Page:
How Open Banking Works?

What is Open Banking?

Open banking is the practice of sharing financial information electronically, securely, and only under conditions that customers approve of. Application programming interfaces (APIs) allow third-parties to access financial information efficiently, which promotes the development of new apps and services. Ideally, open banking should result in a better experience for consumers.

What are the direct impacts from Open Banking?

Open banking efforts are a big deal for banks, regulators, and startups. But what about consumers? You should eventually have more options for managing your money, borrowing, and making payments.

Pressure on banks: While open banking allows third-parties to access bank information, banks themselves might decide to improve the services they offer. Instead of letting somebody else control the messages you receive, banks can compete with improved PFM tools and transparent, competitive pricing.

More helpful tools: Expect to see more third-party PFM tools. App developers will have an easier job with open APIs, allowing them to help you take control of your spending. With artificial intelligence, they may be able to predict events in your account or suggest products that may save you money. Of course, some apps might not recommend the best products and services—they’ll recommend the ones that pay referral or affiliate fees—so choose your tools wisely.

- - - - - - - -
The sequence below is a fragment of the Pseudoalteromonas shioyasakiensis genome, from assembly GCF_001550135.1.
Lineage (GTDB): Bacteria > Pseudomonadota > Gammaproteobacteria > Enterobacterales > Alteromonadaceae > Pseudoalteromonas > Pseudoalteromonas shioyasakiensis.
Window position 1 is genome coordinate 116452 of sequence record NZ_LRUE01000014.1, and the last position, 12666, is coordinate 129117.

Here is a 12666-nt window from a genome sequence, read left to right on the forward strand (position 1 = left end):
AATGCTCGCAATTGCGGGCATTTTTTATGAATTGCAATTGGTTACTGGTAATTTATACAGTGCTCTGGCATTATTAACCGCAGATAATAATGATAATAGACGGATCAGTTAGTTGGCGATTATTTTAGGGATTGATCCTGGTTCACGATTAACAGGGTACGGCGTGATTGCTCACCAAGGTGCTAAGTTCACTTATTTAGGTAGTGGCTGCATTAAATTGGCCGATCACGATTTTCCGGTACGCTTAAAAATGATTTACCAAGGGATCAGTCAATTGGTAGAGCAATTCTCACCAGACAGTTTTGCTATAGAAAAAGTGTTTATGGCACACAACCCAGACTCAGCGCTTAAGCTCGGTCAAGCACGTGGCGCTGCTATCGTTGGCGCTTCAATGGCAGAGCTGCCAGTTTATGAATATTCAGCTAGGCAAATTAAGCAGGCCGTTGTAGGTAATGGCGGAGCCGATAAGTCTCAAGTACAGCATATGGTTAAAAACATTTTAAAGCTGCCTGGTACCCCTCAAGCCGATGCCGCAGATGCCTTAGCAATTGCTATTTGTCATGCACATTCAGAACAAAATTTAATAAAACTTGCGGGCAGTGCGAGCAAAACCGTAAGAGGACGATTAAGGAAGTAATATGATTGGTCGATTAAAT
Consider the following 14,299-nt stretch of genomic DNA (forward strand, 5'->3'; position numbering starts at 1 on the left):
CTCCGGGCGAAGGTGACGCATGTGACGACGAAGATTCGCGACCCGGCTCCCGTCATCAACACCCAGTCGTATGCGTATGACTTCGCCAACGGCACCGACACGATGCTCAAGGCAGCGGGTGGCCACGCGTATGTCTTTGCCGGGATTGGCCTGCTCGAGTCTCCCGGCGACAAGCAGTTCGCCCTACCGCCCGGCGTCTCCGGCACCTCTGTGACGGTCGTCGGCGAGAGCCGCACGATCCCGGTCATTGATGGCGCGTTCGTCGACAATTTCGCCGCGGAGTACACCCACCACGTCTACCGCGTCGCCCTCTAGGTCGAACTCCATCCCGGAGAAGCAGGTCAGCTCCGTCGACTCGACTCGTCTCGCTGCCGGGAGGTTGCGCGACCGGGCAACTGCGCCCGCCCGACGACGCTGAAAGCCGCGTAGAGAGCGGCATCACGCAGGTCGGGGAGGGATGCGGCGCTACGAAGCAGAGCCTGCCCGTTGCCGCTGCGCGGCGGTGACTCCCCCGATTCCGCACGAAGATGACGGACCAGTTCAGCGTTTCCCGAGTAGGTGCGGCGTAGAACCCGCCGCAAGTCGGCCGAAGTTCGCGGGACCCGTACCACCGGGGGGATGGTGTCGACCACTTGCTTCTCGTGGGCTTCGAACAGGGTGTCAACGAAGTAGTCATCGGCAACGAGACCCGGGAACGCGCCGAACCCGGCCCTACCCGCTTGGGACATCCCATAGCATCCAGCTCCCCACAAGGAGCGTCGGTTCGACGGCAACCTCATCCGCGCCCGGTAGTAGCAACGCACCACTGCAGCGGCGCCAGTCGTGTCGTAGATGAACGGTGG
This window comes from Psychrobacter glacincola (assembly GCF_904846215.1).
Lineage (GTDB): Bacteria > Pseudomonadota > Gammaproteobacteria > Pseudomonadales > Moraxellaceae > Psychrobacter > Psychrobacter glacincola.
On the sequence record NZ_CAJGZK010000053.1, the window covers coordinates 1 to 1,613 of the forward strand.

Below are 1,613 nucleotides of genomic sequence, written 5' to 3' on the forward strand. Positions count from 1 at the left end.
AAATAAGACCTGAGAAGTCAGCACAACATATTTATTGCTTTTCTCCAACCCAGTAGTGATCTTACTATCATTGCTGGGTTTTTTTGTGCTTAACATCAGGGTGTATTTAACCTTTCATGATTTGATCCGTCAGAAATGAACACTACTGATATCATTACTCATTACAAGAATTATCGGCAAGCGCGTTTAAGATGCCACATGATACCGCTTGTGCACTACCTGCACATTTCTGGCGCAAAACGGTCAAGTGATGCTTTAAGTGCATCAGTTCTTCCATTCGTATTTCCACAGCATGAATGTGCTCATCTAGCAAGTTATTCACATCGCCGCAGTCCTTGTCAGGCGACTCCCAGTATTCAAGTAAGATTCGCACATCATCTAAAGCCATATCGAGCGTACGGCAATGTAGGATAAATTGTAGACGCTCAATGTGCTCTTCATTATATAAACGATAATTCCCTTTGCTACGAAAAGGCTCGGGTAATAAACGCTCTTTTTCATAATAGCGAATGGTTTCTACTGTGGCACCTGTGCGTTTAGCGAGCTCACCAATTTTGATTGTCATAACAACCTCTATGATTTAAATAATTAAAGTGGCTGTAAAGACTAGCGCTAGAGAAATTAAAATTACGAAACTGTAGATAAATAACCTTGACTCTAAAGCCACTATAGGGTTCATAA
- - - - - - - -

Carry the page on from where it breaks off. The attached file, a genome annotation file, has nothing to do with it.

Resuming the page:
Streamlined lending: Getting a loan may become easier. Instead of manually gathering information from a variety of sources and submitting it to a potential lender, lenders can just grab what they need directly. Lenders may eventually have up-to-the-minute access to your checking and savings accounts, as well as the ability to download transactions for “alternative” lending decisions.

Data sharing: Open banking relies on sharing data, but you might prefer to keep your information private. Fortunately, open banking should not automatically reduce security or privacy. Third-parties, banks, and APIs would all use robust security measures to encrypt and protect confidential information.

Privacy and Regulations: Easier access to data has become a hot topic to analyze to gain insights in all industries, none more so than financial services. For instance, the G20’s Anti-Corruption Working Group has identified open data as a priority to advance public sector transparency and integrity. From a commercial standpoint, data can serve as a catalyst for new products and business models. The European Union has been proactive on this front, setting the rules of engagement through the updated version of the Payment Services Directive (PSD2).

How the world is reacting to Open Banking now?

While open banking stands to benefit end users as well as to foster innovations and new areas of competition between banks and nonbanks, it is also likely to usher in an entirely new financial services ecosystem, in which banks’ roles may shift markedly. 

It also raises issues around regulation and data privacy, which helps to explain why global markets have taken varying approaches to governance, contributing to disparate levels of progress. 

Regardless of region, the momentum toward open banking models seems clear, requiring banks and fintechs alike to position themselves for success in a new environment and to anticipate the likely customer impacts.